MIAMI COUNTY — While no injuries were reported as a result of the county’s two EF0 tornadoes on Saturday night, damage was widespread.
According to Troy Fire Department Chief Matthew Simmons, there was “major and significant damage” to at least six businesses and four residential homes in the path of the storm.
“It was a unique event and came upon us fast,” Simmons said. “We luckily had no report of any injuries.”
Simmons said it was an FAA radar system that detected the tornado activity outside of the city limits, but by the time the system relayed the storm’s information to the National Weather Service, the storm had already passed through the majority of the city.
“By 2 a.m. (Sunday morning), everything that could be done was done,” Simmons said. “All in all, it was great to see the community pull together.”
Initial estimates include 77 homes and 19 businesses that recorded some level of damage, according to Simmons. Businesses most impacted by the storm included 84 Lumber on Arthur Street; former Little York Tavern restaurant at 112 W. Main St.; 206 W. Main St., occupied by Nolan Grier; The Caroline at 5 S. Market St.; the Thrush Home Improvement business at 121 NE Public Square; and 1 N. Market St., the home of Ruby’s Salon.
Simmons said the 121 NE Public Square building, owned by the Family Abuse Shelter, was heavily damaged due to the building’s fire suppression system that engaged when its roof was damaged, causing significant water damage to the building. On Monday, Simmons said Ruby’s Salon and Tokyo Peking were still without electricity and owners were working with county officials to obtain permits to reopen.
City of Troy Director of Public Service and Safety Patrick Titterington confirmed about 10 residents were displaced due to the storm damage.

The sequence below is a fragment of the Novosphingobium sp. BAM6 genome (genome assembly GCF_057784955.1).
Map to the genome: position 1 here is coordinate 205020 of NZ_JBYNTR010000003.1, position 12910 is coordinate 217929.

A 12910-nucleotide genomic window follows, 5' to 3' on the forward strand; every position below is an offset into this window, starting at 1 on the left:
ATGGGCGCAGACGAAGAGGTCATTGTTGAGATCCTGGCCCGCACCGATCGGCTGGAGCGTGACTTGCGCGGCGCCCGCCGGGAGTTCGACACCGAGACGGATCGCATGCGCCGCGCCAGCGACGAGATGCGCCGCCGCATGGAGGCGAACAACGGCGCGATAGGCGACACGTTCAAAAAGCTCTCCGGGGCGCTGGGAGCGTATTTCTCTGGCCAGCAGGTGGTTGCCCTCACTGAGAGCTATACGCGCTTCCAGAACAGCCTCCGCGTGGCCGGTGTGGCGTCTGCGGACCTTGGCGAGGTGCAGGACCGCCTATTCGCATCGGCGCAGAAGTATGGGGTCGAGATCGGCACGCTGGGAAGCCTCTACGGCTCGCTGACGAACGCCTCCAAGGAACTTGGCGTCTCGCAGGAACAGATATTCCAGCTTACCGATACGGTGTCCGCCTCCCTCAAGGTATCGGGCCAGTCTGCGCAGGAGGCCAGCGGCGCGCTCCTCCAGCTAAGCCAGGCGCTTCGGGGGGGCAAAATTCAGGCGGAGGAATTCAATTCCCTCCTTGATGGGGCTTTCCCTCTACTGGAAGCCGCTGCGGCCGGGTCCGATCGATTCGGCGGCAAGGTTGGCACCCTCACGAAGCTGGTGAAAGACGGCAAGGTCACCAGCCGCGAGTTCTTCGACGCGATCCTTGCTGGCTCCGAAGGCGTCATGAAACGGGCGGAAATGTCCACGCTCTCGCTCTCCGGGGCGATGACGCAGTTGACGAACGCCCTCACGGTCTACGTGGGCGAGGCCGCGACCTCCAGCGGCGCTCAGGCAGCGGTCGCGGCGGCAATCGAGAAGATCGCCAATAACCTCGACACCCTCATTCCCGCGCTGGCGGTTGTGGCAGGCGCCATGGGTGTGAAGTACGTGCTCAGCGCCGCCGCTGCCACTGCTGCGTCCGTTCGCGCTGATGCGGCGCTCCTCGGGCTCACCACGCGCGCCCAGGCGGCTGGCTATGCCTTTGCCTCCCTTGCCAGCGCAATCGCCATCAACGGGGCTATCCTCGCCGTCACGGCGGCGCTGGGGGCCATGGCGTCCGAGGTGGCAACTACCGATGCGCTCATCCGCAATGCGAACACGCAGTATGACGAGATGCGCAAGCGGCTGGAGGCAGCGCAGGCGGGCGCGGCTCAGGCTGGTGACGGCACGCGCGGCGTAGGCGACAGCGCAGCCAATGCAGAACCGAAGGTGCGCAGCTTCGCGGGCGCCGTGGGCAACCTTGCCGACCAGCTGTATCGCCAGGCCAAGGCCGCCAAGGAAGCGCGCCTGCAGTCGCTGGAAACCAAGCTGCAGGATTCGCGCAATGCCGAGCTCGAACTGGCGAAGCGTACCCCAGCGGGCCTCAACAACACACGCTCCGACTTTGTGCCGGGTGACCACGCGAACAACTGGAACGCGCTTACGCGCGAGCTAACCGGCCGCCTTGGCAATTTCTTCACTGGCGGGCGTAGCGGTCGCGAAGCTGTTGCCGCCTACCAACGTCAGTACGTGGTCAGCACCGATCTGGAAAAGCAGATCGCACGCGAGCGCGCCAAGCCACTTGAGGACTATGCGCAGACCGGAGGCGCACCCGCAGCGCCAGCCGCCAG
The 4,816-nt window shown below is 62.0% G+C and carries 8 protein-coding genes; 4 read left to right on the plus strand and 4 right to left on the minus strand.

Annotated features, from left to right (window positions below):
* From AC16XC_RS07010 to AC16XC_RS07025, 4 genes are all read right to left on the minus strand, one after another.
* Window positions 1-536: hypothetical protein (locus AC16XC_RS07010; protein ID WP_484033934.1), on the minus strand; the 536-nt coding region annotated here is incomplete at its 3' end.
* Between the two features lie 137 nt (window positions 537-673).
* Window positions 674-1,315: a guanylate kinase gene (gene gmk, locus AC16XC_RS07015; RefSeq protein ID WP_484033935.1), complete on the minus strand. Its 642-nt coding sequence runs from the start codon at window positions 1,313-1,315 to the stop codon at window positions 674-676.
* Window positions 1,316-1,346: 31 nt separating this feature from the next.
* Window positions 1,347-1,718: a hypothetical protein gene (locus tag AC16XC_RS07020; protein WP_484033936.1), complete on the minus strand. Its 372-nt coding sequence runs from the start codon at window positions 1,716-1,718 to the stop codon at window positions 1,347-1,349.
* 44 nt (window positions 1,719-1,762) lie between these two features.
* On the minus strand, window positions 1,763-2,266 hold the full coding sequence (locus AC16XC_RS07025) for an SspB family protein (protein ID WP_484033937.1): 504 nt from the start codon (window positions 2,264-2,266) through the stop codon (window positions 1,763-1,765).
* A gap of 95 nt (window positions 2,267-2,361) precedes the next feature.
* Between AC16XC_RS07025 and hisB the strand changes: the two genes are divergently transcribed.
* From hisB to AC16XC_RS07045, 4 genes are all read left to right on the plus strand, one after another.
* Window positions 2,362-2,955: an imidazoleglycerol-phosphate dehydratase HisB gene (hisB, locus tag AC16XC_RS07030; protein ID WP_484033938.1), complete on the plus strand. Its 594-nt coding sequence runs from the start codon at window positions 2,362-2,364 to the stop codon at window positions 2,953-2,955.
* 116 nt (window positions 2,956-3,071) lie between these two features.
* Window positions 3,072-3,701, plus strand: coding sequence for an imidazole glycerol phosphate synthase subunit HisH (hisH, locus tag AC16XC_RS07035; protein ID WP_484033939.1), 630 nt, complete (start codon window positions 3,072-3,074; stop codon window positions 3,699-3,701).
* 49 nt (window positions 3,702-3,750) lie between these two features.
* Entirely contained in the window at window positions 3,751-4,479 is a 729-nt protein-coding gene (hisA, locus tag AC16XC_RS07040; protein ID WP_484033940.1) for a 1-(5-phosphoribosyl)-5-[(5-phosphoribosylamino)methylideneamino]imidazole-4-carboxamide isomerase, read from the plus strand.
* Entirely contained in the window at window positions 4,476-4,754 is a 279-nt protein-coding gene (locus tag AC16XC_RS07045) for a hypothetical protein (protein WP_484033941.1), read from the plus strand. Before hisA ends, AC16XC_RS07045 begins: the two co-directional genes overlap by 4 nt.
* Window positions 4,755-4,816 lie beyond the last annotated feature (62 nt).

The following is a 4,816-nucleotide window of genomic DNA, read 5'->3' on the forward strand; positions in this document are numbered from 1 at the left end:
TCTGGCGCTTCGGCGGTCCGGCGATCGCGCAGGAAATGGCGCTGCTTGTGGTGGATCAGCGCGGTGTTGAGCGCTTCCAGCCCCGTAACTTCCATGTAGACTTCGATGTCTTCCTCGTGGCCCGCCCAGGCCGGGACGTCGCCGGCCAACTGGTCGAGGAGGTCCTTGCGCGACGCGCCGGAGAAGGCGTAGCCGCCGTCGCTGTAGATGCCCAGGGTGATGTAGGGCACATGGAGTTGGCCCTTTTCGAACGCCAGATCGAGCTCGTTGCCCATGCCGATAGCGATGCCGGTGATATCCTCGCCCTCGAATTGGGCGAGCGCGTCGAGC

Significant damage was reported at the following residences: 405 and 351 West Staunton Road, 1020 Meadow Lane and 309 Drury Lane.
Simmons said a train carrying chemicals struck down power lines on the train tracks behind Baird Funeral Home on North Market Street. He said that event was handled quickly and safely with the help of several organizations.
Simmons said the efforts of firefighters and Troy Police, as well as the parks department, helped clean-up move quickly to restore traffic flow and remove debris out of the right-of-way.
According to Simmons, the city is coordinating volunteer efforts with the help of the Troy Senior Citizen Center, to help assist elderly residents in need of clean-up help. Simmons said the majority of the clean-up efforts has been more “neighbors helping neighbors.”
The Dye Mill facility in Troy is closed for the season, but the city of Troy will pick up debris curbside through Jan. 31 following the weekend’s weather incident. Titterington said residents should pile brush, limbs and other storm related debris as they would leaves during leaf pick-up.
The city of Troy is organizing volunteer efforts to assist residents in the clean-up effort.
If you or your organization would like to offer volunteer services, forward your name, organization and contact information by email to [email protected], call the Troy Fire Department at (937) 335-1700, or message the city through the city of Troy’s Facebook or Twitter accounts.
— Mike Ullery contributed to this story